Every aspect of the next-generation Freightliner Cascadia unveiled Sept. 1 “has been re-imagined,” said Richard Howard, senior vice president of sales and marketing for Daimler Trucks North America. It’s a "completely brand new truck"... not Cascadia 2.0.
“We are raising fuel efficiency, connectivity, safety, quality and uptime performance to even greater levels, and also introducing a premium driver experience as a powerful customer benefit and driver retention tool," Howard said Sept. 1 during the introduction of the new truck in Colorado Springs.
The new truck, which will be designated a Model Year 2018, will begin production in January, ramping up to full production by March. Production of the current Cascade will continue for two years.
The next-generation Cascadia combines a new aerodynamic shape with the newest Detroit integrated powertrain for superior fuel economy. According to DTNA CEO Martin Daum, it ”is a mind-boggling 8% more efficient than the Cascadia Evolution, the current most efficient truck on the road."
Standard aerodynamic enhancements such as an upper door seal, elliptical-shaped mirrors, sloped hood, bumper with integrated air deflector and integrated antennas all minimize drag. The optional Aero and AeroX packages provide additional aerodynamic benefits to manage airflow, including longer side extenders, lower chassis fairings, drive wheel covers and proprietary-designed wheel fairings.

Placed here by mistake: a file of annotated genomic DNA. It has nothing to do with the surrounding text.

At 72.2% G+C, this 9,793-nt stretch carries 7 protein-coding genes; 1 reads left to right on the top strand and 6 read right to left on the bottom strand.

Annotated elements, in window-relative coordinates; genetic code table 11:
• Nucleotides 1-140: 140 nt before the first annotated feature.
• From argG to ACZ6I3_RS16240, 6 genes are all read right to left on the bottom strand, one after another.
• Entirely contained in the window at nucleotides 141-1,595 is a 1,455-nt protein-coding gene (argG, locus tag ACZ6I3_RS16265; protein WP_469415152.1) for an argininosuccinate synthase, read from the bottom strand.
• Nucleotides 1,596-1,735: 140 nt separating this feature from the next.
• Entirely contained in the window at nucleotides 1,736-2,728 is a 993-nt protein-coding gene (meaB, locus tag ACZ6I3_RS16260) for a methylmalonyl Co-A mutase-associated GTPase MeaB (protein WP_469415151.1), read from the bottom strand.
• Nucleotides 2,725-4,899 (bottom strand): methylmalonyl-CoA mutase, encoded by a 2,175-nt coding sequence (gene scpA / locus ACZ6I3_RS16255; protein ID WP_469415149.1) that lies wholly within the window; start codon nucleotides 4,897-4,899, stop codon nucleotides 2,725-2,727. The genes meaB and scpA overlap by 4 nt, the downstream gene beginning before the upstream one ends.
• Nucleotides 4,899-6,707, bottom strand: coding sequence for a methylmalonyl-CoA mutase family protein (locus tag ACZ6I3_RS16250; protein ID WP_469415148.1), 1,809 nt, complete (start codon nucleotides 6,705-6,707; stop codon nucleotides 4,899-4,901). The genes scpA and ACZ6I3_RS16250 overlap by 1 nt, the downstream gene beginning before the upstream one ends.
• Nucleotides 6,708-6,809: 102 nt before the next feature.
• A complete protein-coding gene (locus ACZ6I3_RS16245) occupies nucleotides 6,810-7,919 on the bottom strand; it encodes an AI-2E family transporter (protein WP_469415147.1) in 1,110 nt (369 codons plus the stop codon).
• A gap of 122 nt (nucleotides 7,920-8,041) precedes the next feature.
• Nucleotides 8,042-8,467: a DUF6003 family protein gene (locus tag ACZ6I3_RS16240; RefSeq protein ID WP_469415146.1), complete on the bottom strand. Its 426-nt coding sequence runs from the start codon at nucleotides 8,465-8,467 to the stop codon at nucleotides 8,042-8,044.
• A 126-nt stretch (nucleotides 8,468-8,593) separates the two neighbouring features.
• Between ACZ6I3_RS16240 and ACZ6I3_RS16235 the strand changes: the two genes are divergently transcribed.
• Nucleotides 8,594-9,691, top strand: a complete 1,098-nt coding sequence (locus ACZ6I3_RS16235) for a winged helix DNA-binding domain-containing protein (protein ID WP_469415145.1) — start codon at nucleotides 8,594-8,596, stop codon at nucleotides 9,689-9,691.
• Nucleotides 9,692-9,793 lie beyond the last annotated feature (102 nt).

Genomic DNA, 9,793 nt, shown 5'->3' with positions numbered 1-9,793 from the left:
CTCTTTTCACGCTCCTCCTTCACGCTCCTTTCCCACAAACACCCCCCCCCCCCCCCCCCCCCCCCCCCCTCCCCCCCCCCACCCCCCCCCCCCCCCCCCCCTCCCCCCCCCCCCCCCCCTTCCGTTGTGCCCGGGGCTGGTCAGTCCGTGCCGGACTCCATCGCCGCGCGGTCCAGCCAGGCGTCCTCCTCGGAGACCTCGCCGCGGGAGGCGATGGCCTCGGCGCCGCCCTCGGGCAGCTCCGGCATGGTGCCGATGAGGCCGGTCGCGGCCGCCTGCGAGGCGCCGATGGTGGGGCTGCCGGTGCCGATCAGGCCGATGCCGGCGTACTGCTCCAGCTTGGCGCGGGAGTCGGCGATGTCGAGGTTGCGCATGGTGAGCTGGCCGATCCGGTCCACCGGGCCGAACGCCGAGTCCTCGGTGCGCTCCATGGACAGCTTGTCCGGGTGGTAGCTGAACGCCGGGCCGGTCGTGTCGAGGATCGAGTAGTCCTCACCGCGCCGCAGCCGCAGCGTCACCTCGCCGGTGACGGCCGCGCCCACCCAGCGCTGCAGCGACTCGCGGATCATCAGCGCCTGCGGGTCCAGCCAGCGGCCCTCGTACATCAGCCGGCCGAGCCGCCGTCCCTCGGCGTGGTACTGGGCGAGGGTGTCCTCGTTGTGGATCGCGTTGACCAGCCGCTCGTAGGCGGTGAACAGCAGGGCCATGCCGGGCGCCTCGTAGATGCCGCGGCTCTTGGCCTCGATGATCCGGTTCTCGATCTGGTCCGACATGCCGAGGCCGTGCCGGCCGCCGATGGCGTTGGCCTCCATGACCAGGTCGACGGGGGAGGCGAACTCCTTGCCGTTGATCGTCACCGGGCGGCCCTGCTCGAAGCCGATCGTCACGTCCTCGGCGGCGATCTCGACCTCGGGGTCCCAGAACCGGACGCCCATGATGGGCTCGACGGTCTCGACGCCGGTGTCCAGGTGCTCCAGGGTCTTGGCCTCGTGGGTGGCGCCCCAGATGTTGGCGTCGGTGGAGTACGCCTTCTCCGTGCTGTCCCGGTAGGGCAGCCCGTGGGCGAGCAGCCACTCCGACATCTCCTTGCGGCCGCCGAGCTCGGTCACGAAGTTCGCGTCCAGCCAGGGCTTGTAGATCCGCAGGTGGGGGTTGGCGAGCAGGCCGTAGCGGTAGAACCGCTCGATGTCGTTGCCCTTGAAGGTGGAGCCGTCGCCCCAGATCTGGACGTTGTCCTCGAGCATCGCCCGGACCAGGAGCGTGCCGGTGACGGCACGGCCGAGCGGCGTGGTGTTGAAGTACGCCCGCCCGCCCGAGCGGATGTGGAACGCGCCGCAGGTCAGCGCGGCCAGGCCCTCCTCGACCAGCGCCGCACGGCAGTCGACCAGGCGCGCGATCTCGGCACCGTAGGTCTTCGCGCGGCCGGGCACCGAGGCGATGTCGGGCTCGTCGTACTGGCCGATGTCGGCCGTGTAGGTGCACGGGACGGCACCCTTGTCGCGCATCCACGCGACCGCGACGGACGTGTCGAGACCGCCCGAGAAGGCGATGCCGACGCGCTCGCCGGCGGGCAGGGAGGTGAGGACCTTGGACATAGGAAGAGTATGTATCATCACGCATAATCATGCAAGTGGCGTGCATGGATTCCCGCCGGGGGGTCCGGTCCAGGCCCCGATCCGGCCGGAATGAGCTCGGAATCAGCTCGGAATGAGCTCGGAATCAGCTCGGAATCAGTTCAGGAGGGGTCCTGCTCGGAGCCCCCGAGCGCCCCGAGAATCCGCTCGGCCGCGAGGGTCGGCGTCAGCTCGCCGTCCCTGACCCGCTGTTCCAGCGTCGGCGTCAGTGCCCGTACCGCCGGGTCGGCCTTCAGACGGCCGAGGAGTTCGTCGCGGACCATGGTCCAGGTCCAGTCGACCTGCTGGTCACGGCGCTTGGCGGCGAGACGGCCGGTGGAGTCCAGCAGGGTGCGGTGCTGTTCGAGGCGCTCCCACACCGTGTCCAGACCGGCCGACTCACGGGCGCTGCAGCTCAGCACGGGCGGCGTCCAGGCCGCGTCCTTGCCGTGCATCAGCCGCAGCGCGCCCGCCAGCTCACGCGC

The new Cascadia is available with the integrated Detroit Powertrain, which combines the fuel-efficient downsped 400 hp/1,750 lb/ft. of torque Detroit DD15 or DD13® engines with the Detroit DT12 automated manual transmission, Intelligent Powertrain Management (IPM4) and corresponding Detroit steer and rear tandem axles. The new Detroit rear axles have features such as lower sump volume, gear-set coating, friction reducing gear cutting and optional Axle Lubrication Management that reduces parasitic loss and improves fuel economy.
The new DT12 has also been updated to improve fuel efficiency and reduce friction by using super-finished gears and use of low viscosity transmission oil. It also features the latest generation of intelligent powertrain management, which uses a GPS-based system to anticipate upcoming road terrain and maximize the powertrain’s ability to utilize fuel most effectively.
Focusing on the Driver Experience
DTNA said the interior of the new Cascadia has received more attention than any previous Freightliner truck. Improvements range from the layout of the gauges and switches in the driver compartment to features inside the sleeper area, including a new Driver’s Loft configuration.
Steering and handling have been improved with the driver in mind. A new front suspension provides a smoother ride and improved roll stiffness, and the steering gear is now located further forward to help improve steering precision and ultimately lead to less driver fatigue.
Switches and steering wheel controls allow drivers to work without leaning and stretching. In the instrument cluster, digital smart gauges and information displays keep drivers informed as they drive.